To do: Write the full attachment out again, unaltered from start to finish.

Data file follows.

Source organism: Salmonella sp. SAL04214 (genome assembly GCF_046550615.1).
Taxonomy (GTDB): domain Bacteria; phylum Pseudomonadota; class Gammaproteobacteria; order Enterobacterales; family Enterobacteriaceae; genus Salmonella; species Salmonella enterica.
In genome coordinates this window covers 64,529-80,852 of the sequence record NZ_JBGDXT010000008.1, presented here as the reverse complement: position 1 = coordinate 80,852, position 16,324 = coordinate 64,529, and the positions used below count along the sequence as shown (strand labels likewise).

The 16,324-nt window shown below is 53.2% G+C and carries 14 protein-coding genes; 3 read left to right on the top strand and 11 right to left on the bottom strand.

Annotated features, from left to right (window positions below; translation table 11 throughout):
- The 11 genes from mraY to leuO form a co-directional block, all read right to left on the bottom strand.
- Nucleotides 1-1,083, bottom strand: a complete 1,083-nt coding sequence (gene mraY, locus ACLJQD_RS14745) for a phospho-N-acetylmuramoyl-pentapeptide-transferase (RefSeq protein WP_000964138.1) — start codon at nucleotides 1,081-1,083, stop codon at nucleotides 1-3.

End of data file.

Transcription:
Source organism: Salmonella sp. SAL04214 (genome assembly GCF_046550615.1).
Taxonomy (GTDB): domain Bacteria; phylum Pseudomonadota; class Gammaproteobacteria; order Enterobacterales; family Enterobacteriaceae; genus Salmonella; species Salmonella enterica.
In genome coordinates this window covers 64,529-80,852 of the sequence record NZ_JBGDXT010000008.1, presented here as the reverse complement: position 1 = coordinate 80,852, position 16,324 = coordinate 64,529, and the positions used below count along the sequence as shown (strand labels likewise).

The 16,324-nt window shown below is 53.2% G+C and carries 14 protein-coding genes; 3 read left to right on the top strand and 11 right to left on the bottom strand.

Annotated features, from left to right (window positions below; translation table 11 throughout):
- The 11 genes from mraY to leuO form a co-directional block, all read right to left on the bottom strand.
- Nucleotides 1-1,083, bottom strand: a complete 1,083-nt coding sequence (gene mraY, locus ACLJQD_RS14745) for a phospho-N-acetylmuramoyl-pentapeptide-transferase (RefSeq protein WP_000964138.1) — start codon at nucleotides 1,081-1,083, stop codon at nucleotides 1-3.